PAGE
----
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Teams fail to agree on engine regulations

Despite the Formula One's paddocks fears of an engine war, the F1 teams have thus far been unable to come to an agreement on the direction the regulations will take in the imminent future.

Mercedes F1 boss Toto Wolff has previously played down Red Bull Racing team principal Christian Horner's claims of an engine war in 2016.

Despite spiralling costs at the expense of multiple F1 teams, Formula One could be on the brink of an engine war according to Horner.

In the build up to this season engine manufacturers spent a great deal of time and investment on developing the new era of v6 turbo-hybrid power-plants, casting aside the old aspirated v8 engines.

This was a long drawn out process, where the likes of Ferrari, Renault and Mercedes invested years of development before the regulations even came into practice.

To prevent spiralling costs following the new engine regulations, an engine freeze was implemented into the regulations.

But after the inaugural season of the v6 turbo-hybrid era, Ferrari and Renault want to see an unfreeze to the current engine regulations as Mercedes hold a competitive advantage.

Currently engine manufacturers are able to make a number of changes between Formula One seasons.

In fact around 92% of the power-unit, including the internal combustion engine and hybrid system is available for alteration.

But to limit overall spending, engine manufacturers are given 'tokens' on a seemingly annual basis to spend on changes to their power-plants how they wish, with 32 tokens enabling manufacturers to actually change only 48% of the entire power-unit.

Under the current regulations, after a certain date in the calendar, Formula One engine manufacturers are then not allowed to make any further developments to their engines over the course of the season.

These regulations run through until the end of 2015 and were seen as the only way to limit costs going forward.

The irony should also not be lost that it was Red Bull's engine partner Renault who heavily pushed for the engine change to v6 turbo-hybrid engines and then got the manufacturing of the system wrong which put them at a disadvantage on the track and now pushing for a change in the regulations.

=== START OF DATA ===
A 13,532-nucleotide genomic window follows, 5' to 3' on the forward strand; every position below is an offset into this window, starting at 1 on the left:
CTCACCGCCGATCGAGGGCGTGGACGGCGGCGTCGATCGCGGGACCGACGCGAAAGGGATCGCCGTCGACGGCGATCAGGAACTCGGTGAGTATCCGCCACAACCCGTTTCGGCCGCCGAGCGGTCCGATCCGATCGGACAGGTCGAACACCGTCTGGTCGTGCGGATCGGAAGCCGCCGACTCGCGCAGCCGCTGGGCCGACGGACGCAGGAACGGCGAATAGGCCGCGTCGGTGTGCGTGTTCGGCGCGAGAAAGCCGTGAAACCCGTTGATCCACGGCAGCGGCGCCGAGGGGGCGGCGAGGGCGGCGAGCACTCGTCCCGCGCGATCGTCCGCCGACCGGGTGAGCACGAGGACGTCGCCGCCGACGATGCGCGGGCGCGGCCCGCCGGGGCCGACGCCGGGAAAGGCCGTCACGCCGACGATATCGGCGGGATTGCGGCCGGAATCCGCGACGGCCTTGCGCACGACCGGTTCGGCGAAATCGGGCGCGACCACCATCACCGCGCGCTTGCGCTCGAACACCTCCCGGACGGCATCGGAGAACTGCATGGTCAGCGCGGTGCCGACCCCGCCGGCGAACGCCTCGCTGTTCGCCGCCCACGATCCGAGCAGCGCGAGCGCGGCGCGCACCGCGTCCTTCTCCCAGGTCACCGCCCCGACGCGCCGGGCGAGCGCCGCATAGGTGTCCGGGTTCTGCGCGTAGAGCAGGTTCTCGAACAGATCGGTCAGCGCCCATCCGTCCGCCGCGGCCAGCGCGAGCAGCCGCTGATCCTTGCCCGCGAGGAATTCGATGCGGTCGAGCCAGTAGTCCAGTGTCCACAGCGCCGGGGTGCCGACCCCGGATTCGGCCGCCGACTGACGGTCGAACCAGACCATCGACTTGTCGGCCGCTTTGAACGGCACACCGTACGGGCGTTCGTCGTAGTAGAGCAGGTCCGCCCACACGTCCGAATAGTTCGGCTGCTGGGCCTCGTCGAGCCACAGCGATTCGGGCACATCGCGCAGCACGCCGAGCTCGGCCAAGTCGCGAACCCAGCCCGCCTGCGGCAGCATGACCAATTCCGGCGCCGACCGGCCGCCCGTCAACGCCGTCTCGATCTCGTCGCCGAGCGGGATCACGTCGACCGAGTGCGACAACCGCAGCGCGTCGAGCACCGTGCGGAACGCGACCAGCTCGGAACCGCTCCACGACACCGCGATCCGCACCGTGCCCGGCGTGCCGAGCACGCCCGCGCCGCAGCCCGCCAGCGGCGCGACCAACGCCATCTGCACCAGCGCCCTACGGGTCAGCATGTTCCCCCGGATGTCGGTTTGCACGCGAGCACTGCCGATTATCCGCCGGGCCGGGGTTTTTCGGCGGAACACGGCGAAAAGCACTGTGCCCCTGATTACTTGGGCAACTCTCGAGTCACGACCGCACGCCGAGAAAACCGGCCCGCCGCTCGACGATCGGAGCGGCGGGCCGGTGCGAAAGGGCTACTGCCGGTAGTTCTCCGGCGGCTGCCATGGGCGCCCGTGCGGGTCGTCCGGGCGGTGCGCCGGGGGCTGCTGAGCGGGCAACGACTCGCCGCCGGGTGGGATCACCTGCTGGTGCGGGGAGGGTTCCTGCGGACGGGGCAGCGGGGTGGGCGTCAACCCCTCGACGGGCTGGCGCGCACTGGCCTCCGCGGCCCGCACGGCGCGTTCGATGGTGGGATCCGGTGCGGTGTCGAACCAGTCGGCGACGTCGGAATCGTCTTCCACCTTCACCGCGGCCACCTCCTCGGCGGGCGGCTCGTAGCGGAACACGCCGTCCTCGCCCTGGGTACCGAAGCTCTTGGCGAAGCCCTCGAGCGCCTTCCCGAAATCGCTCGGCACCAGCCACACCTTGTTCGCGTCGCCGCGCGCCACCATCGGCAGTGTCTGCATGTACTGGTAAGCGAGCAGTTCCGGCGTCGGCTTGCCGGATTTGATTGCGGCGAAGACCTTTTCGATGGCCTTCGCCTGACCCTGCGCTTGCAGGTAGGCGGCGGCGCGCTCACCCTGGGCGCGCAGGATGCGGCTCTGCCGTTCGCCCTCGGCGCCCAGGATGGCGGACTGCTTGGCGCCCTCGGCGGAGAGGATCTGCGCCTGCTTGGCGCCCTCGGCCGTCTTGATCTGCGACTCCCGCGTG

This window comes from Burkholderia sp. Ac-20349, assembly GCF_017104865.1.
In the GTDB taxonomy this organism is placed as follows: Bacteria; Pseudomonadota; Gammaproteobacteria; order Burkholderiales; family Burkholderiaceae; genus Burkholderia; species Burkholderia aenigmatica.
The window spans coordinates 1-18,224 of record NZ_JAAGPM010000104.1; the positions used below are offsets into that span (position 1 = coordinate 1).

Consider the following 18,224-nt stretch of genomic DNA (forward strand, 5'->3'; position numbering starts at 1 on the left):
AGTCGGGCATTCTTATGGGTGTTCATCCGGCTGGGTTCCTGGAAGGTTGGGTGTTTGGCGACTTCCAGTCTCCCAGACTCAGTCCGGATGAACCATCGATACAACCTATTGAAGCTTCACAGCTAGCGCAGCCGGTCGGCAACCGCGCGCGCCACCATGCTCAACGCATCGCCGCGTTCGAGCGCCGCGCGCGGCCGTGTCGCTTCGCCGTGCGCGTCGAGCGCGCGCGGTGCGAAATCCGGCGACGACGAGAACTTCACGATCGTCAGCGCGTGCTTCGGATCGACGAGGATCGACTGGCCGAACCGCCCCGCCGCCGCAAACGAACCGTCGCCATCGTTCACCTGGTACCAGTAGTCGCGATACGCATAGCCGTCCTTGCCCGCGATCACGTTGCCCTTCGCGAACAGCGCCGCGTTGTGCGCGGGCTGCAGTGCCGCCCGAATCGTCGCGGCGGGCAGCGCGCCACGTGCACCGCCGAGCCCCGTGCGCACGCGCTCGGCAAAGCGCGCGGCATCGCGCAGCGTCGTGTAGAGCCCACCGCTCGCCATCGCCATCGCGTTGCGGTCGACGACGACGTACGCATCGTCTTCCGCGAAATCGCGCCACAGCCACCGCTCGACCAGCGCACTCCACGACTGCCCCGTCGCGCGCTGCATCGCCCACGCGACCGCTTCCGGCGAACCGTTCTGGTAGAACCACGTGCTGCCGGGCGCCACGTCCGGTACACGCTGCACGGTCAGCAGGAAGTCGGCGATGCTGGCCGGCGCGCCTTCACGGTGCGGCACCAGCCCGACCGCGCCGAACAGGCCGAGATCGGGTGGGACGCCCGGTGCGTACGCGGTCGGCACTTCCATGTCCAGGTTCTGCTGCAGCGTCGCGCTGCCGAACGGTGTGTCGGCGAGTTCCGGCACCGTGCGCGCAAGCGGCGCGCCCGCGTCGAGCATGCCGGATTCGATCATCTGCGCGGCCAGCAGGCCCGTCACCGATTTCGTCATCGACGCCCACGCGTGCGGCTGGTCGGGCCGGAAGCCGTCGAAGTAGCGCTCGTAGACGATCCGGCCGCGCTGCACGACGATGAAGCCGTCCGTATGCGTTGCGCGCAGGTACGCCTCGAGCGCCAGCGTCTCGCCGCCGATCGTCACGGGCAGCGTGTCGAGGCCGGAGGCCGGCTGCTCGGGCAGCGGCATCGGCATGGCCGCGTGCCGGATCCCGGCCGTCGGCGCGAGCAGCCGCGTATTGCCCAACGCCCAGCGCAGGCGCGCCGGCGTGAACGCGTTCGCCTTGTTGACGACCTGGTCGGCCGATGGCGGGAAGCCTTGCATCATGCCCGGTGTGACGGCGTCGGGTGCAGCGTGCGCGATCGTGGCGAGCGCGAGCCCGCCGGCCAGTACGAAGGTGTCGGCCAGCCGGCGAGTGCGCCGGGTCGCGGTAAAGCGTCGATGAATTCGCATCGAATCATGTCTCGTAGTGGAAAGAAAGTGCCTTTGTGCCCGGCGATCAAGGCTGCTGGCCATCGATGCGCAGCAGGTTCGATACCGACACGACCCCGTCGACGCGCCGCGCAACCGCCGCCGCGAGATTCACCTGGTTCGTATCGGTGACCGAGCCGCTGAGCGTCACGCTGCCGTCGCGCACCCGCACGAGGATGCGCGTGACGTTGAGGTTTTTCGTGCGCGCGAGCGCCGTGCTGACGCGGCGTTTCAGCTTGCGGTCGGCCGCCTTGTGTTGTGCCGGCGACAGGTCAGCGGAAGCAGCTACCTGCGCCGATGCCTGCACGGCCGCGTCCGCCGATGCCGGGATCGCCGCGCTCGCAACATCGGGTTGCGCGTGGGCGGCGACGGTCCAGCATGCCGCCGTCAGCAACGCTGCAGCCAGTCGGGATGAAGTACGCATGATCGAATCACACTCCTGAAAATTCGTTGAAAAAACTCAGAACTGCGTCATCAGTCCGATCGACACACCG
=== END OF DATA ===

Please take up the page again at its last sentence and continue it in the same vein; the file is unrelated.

Honda have also joined Ferrari's and Renault's calls to change the regulations and yet Honda would have never returned to Formula One if it wasn't for the new engine regulations in F1.

The change was needed to keep Formula One at the forefront of technology, something which is in the very DNA of F1.

But something else which is in the very DNA of F1 is competition and politics and that is something that Formula One is now entrenched in.

Mercedes hold the competitive advantage and look set to dominate next season in much of the same way as they have this year, if changes to the regulations are not agreed.

However Red Bull Racing team principal Christian Horner is not adverse to scaremongering tactics in an effort to try and force Mercedes into a compromise. Calling for a potential engine war beyond 2015 if Mercedes do not agree to changes now.

So Formula One found itself at a stand-off.

With Mercedes holding the upper-hand for 2015, but the pact between Renault, Ferrari and Honda holding the power over rule changes for 2016 onwards.

Following the Abu Dhabi Grand Prix Mercedes offered a compromise which would have enabled the use of a five tokens update mid-season in July 2015. Enabling the likes of Red Bull and Ferrari the chance to push through some in-season advancements.

However the proposal was rejected as Renault, Ferrari and Honda wanted further scope for alterations.

With unanimous agreement required to change the rules for next season. In-season changes will remain banned in 2015.

But with a majority vote needed to change the regulations for 2016 onwards, it looks like Formula One will be set for further regulation changes in the future.








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The Journalist

Writer: Red5 Mail feedback, articles or suggestions

Date:Friday November 28 2014

Time: 11:00AM

 

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